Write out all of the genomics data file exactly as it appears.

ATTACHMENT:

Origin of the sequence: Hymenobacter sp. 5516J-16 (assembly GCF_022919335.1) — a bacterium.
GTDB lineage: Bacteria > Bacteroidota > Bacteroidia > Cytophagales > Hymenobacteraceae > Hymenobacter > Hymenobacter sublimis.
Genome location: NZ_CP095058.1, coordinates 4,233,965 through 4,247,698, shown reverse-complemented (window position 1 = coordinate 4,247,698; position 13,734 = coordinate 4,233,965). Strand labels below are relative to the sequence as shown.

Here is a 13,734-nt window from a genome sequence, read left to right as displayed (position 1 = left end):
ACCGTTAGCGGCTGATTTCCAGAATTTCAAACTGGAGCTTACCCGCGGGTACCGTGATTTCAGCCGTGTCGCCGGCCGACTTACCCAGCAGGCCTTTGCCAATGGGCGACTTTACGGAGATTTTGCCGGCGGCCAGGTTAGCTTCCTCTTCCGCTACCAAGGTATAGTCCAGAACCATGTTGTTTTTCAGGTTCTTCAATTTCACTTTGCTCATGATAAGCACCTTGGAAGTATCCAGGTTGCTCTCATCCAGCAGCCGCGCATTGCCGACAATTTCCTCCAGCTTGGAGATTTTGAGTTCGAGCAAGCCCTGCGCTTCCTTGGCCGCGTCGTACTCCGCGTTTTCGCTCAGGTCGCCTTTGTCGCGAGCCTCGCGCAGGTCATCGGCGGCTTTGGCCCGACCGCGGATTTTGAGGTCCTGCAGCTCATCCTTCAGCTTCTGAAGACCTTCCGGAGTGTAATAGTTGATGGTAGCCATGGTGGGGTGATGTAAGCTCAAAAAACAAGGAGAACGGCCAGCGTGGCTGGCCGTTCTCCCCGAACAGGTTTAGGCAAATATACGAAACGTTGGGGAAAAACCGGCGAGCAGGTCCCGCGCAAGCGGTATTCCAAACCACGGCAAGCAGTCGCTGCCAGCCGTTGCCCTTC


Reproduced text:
Origin of the sequence: Hymenobacter sp. 5516J-16 (assembly GCF_022919335.1) — a bacterium.
GTDB lineage: Bacteria > Bacteroidota > Bacteroidia > Cytophagales > Hymenobacteraceae > Hymenobacter > Hymenobacter sublimis.
Genome location: NZ_CP095058.1, coordinates 4,233,965 through 4,247,698, shown reverse-complemented (window position 1 = coordinate 4,247,698; position 13,734 = coordinate 4,233,965). Strand labels below are relative to the sequence as shown.

Here is a 13,734-nt window from a genome sequence, read left to right as displayed (position 1 = left end):
ACCGTTAGCGGCTGATTTCCAGAATTTCAAACTGGAGCTTACCCGCGGGTACCGTGATTTCAGCCGTGTCGCCGGCCGACTTACCCAGCAGGCCTTTGCCAATGGGCGACTTTACGGAGATTTTGCCGGCGGCCAGGTTAGCTTCCTCTTCCGCTACCAAGGTATAGTCCAGAACCATGTTGTTTTTCAGGTTCTTCAATTTCACTTTGCTCATGATAAGCACCTTGGAAGTATCCAGGTTGCTCTCATCCAGCAGCCGCGCATTGCCGACAATTTCCTCCAGCTTGGAGATTTTGAGTTCGAGCAAGCCCTGCGCTTCCTTGGCCGCGTCGTACTCCGCGTTTTCGCTCAGGTCGCCTTTGTCGCGAGCCTCGCGCAGGTCATCGGCGGCTTTGGCCCGACCGCGGATTTTGAGGTCCTGCAGCTCATCCTTCAGCTTCTGAAGACCTTCCGGAGTGTAATAGTTGATGGTAGCCATGGTGGGGTGATGTAAGCTCAAAAAACAAGGAGAACGGCCAGCGTGGCTGGCCGTTCTCCCCGAACAGGTTTAGGCAAATATACGAAACGTTGGGGAAAAACCGGCGAGCAGGTCCCGCGCAAGCGGTATTCCAAACCACGGCAAGCAGTCGCTGCCAGCCGTTGCCCTTC